A national emergency calling system provides 24-hour toll free telephone service that cuts across different areas of need like fire, robbery, accidents, domestic violence, and police etcetera. There are also different toll free lines dedicated to health, national disaster, hearing impaired, violation of human rights, research purposes and transportation, among others. Since the British implemented the 999 nationwide emergency number to render assistance in emergency situations like fire outbreaks, accidents, burglaries, etc, toll-free numbers have over time become very common and have proven in many instances to be life savers, enhancing access and help where there would have been none. The numbers are usually very easy to recall and the cost of the calls is usually borne by the government, participating networks or participating companies.
For example, if an accident occurs on the highway, all a passerby needs do is call a toll free line and in minutes, the information as to where the caller is, where the accident occurred etc, is received and help is sent in almost immediately. In many instances, the access to toll free lines have made the difference between life and death.
In America, the popular nationwide emergency toll free help line, 911 launched over 35 years ago, has made the 911 number synonymous with help in any emergency. In most of the states, the 911 line is synonymous with rescue, assistance and reliable help made available in minutes. Even little children are aware that in an emergency, the number to call is 911. Another popular nationwide information help line in America is the 411 toll free line. This line makes information available to the caller on virtually every area of need cutting across all sectors. Also not left out is the 1800 numbers dedicated to several areas of need. African countries like Uganda have keyed into the necessity for toll free lines. The Ugandan telecom in conjunction with Uganda Conflict Action Network a while ago launched its first toll free help lines number 0800 112 112 to enable Ugandan's access to emergency and routine medical services faster. This initiative has largely helped in ensuring that health care delivery is just a dial away. The partnership made it possible for those who normally would not have access to healthcare to embrace the service. It is noteworthy to mention that Ugandan telecom provides the 24 hours Toll free help line seven days a week, and also monitors the functioning and provision of technical services.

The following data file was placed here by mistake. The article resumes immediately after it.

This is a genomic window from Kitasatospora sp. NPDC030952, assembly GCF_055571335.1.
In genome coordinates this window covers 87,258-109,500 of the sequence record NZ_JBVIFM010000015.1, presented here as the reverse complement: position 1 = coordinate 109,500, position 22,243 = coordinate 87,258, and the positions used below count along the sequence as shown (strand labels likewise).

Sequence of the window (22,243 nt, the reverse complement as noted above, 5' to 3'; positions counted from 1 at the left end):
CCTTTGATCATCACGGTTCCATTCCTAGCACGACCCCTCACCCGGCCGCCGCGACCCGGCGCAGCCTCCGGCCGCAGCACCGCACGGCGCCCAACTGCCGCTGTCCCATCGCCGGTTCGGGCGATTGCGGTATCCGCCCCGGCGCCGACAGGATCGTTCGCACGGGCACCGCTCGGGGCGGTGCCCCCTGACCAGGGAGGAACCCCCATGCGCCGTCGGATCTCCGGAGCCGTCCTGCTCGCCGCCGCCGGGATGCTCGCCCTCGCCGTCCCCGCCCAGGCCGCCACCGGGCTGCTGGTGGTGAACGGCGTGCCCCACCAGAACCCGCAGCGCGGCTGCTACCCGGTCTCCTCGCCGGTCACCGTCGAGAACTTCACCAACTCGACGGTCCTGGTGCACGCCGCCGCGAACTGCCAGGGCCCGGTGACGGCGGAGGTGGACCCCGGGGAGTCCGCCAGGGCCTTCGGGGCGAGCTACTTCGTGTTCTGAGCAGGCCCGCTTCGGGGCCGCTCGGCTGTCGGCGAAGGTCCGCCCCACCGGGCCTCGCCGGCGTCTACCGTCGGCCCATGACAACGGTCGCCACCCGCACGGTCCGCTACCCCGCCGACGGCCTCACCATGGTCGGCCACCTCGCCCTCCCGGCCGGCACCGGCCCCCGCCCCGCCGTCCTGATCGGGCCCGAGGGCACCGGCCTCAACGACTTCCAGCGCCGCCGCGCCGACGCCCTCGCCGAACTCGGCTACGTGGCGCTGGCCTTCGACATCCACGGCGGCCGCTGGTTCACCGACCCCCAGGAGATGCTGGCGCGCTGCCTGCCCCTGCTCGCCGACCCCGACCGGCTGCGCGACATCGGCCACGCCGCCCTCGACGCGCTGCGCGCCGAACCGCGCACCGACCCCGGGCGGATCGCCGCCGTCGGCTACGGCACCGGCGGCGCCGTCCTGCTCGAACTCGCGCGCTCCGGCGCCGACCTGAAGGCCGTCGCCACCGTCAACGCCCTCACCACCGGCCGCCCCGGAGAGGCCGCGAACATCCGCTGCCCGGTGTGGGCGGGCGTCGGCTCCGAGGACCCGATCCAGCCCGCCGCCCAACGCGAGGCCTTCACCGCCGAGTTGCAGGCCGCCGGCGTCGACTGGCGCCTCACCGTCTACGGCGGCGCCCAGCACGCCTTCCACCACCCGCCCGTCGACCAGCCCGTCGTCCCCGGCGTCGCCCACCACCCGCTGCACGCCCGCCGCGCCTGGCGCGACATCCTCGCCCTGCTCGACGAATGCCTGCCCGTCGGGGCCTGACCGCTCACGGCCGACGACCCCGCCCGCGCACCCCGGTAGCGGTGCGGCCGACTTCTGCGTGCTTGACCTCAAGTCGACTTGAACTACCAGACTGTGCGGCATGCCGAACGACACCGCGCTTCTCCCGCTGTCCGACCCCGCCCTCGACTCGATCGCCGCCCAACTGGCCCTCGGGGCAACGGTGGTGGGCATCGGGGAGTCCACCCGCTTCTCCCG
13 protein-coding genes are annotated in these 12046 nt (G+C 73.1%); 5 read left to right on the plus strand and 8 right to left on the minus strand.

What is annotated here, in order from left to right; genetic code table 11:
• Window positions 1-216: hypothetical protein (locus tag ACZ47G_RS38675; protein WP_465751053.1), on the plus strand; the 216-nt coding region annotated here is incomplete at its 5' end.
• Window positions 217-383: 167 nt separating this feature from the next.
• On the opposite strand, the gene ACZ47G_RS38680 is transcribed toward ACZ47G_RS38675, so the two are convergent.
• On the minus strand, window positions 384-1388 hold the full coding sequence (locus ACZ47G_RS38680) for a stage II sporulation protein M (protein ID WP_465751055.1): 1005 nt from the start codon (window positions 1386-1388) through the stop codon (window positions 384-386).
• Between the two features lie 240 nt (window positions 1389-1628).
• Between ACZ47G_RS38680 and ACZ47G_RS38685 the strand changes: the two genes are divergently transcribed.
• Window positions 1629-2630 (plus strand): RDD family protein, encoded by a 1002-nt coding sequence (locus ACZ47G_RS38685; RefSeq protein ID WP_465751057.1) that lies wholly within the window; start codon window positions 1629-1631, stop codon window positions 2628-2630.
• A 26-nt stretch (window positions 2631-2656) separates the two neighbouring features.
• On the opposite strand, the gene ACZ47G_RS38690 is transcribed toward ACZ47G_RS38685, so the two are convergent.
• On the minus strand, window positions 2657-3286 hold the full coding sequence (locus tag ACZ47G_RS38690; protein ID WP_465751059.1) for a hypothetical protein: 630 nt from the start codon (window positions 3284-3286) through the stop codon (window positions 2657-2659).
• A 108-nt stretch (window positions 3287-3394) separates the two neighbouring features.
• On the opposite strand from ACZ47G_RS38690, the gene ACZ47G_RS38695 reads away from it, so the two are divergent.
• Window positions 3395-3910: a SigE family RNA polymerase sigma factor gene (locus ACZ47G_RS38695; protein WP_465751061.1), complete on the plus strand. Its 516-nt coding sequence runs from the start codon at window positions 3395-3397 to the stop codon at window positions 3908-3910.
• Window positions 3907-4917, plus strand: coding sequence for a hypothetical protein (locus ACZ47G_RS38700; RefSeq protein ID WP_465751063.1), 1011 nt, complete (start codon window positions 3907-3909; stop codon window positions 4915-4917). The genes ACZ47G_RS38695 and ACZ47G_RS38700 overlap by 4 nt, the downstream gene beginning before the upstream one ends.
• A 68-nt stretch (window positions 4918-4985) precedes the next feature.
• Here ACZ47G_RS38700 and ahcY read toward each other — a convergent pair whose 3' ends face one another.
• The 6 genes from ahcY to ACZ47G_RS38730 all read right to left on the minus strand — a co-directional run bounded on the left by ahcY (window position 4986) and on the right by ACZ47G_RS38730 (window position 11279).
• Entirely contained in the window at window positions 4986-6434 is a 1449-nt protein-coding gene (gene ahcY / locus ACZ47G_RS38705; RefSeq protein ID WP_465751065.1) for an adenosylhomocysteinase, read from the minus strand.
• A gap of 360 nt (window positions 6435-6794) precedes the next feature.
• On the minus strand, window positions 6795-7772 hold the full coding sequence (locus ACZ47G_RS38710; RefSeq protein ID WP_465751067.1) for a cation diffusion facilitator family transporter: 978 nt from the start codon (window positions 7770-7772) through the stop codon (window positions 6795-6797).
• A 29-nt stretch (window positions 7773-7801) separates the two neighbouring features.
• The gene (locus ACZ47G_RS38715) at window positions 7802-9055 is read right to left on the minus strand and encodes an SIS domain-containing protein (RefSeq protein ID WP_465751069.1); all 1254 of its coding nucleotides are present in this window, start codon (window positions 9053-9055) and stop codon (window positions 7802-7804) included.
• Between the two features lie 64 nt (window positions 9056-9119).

In Nigeria , the onset of technology in the nation no doubt has opened windows of opportunities to Nigerians that was only dreamed about in the past. These days, the technological way of doing things has almost taken over the nation. In virtually all areas of life, initiatives championed by technology is being embraced. We have such initiatives powered by technology like eHealth, eEducation, eTravel,eBusiness, ePayment, eCommerce, eGovernment, eAgriculture, eVoting,eProducts, eBanking etc gradually taking over the landscape of the nation. This is one reason why the delay in the nation having its own national emergency calling system had in the past led to people wondering why the nation was lagging behind in this regard.
Though Nigerians made do with the customer care toll free lines of the operators, it was obvious that its range of effectiveness was limited. A viable national emergency calling system that will help the socio economic landscape of the nation and work for the good of all is not negotiable and cannot be replaced with customer care toll free lines.
The proposed national emergency system about to be set up by the NCC will assuage the yearnings of Nigerians and be of tremendous help especially with the challenges posed by armed robbery attacks, road accidents, fire incidents and other emergencies that humans contend with on a daily basis.
The importance of this service is globally accepted as a tool that impacts positively on any society especially in emergency situations. That the proposed nationwide emergency helpline will in no small way impact positively on the nation is not in doubt. The system when it finally takes off will ensure that all Nigerians including children will be able to use it with zero cost implications so that in the event of any emergency, speedy help that could make the difference between life and death is made readily available. There has ben much concern that Nigeria , the giant of Africa has been without this service for so long.